This is the second time this course has been offered by the Economics Department. Prof. Bob Berrens offered it for the first time in spring of 2015, and I will be teaching the course in alternate years with Bob.
This is a “big question” applied microeconomics course. It will cover topics in micro-theory, labor economics, economics of education, and public finance. It will consider the value of higher education, how our society pays for it, and who has access to it. We will focus on the University of New Mexico, and the state of New Mexico, as UNM offers a proximate example of a flagship public institution. As such it is representative of all the successes and problems facing higher education in our country.
There are three dimensions to higher education:
Access – who can, and who should, go beyond high school?
Cost – what is the cost of eduction, and who should pay for it?
Quality – what is it and how do we measure it?
Using UNM as an example, but also looking at national trends and discussions, we will explore how society moves in these three dimensions and what trade-offs are made in achieving each, and all. A University like UNM is a really big multi-product firm, especially since we have a Health Sciences Center (HSC) and large regional hospital. It has a budget of around $2billion per year, half of that due to the HSC. There are thousands of employees, and thousands of students engaging in thousands of hours of research, teaching, study, engagement, and recreation. Who those faculty and students are, what they teach and study, and what the produce, learn and graduate to, are all important, and interesting. While students pay tuition, and taxpayers subsidize UNM, there are many other sources of funds supporting research and teaching. Who pays what at UNM is important, and interesting. And then there’s the question of quality…(You guessed it—important and interesting.)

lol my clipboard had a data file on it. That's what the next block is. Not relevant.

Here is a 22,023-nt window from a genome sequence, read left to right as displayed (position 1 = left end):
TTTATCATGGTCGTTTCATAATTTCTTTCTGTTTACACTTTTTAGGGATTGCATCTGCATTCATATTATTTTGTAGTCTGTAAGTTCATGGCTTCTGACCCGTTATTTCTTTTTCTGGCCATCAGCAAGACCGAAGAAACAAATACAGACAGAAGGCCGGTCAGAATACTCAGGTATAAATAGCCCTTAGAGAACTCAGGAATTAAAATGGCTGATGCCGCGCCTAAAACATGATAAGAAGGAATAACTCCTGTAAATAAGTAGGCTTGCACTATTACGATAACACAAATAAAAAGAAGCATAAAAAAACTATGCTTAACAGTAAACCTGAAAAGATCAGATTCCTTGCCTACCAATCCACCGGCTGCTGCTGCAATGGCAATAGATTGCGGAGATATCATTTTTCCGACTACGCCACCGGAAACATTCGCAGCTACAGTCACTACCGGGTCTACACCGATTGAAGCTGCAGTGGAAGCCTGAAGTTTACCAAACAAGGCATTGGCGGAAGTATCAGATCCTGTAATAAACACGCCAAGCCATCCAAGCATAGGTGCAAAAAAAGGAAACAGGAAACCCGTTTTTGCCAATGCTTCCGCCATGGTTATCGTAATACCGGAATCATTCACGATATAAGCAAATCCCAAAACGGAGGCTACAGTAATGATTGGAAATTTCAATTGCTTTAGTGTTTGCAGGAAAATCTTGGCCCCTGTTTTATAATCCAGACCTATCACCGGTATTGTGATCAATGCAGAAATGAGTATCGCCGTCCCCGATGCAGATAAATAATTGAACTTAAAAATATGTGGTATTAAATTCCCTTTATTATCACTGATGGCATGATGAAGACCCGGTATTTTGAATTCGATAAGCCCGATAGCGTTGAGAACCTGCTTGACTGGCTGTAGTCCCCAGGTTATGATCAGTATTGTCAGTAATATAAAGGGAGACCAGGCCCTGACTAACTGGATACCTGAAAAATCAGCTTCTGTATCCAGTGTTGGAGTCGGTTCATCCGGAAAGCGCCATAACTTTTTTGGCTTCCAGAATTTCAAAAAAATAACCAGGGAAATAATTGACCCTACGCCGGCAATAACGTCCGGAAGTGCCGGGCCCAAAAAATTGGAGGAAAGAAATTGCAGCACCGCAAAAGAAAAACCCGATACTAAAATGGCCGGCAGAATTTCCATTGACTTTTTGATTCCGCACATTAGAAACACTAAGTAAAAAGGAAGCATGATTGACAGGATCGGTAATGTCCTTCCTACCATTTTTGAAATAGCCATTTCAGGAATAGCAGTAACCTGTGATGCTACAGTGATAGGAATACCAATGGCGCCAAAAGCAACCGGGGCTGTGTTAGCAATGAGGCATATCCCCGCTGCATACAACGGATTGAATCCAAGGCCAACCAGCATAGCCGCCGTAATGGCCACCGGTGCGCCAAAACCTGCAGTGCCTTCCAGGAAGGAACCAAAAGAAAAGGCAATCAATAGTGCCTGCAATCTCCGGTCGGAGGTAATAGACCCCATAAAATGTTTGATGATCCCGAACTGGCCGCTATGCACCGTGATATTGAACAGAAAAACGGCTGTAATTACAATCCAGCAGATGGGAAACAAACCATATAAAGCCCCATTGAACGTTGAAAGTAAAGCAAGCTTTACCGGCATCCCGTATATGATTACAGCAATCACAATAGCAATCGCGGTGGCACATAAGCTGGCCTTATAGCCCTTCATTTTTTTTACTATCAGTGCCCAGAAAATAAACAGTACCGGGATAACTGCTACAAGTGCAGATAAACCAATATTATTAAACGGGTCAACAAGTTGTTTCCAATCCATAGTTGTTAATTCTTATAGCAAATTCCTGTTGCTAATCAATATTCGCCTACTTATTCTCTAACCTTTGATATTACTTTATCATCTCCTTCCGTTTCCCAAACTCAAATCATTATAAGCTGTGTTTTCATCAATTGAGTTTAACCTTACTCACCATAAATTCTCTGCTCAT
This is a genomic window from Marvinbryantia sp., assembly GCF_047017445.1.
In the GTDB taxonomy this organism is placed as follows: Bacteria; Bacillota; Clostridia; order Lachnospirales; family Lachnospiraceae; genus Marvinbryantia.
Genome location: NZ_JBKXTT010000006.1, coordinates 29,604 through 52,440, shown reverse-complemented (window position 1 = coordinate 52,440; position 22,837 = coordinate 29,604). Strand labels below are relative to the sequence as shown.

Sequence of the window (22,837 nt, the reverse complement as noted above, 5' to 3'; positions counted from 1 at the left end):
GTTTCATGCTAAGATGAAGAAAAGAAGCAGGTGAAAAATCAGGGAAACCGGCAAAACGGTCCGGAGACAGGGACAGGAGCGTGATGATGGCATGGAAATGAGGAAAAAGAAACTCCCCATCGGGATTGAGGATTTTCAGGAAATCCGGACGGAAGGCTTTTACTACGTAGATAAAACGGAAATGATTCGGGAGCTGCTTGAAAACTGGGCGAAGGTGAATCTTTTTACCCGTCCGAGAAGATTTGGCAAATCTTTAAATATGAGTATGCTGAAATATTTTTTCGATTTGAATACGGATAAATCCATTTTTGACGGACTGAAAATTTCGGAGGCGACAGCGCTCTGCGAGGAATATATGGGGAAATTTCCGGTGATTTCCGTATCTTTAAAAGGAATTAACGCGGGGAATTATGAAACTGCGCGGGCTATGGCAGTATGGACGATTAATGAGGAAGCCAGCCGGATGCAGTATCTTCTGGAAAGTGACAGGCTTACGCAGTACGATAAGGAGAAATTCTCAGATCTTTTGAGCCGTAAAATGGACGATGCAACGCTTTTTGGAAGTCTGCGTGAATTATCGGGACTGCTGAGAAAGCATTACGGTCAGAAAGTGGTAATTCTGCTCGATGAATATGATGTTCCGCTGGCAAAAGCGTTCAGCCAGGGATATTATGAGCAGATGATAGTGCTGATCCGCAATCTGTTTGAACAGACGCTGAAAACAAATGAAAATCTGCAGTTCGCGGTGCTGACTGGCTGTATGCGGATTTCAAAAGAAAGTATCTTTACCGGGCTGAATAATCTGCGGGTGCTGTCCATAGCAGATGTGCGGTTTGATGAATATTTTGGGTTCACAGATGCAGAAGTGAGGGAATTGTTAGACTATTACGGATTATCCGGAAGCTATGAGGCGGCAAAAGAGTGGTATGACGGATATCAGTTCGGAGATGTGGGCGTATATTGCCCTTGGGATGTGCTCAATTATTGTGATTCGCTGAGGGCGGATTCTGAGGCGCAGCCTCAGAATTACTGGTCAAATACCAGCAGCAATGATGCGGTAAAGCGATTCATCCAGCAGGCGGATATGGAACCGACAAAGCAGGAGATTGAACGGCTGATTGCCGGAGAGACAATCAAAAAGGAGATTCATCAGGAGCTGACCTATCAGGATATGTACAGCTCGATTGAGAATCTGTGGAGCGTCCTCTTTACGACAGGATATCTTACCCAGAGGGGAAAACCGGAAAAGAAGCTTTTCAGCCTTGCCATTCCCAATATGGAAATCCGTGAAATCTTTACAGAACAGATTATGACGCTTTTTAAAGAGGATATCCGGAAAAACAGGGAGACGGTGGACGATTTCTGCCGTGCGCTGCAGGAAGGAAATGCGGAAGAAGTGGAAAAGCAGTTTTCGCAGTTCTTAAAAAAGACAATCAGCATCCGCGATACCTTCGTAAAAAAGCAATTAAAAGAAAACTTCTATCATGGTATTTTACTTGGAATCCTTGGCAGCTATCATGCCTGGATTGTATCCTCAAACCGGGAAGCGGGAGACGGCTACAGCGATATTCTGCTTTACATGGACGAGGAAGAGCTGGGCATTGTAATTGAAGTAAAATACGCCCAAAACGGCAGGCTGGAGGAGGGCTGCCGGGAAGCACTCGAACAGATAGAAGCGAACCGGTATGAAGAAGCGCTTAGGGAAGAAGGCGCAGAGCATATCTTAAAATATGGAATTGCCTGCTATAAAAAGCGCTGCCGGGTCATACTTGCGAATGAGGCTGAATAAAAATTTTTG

American Higher Education in Crisis: What Everyone Needs to Know, by Blumenstyk, 2014. This is an e-book and costs around $9 on Amazon. You can also buy it in paperback for about twice that price.
Principles of Microeconomics 2014. This is an Openstax ebook and FREE!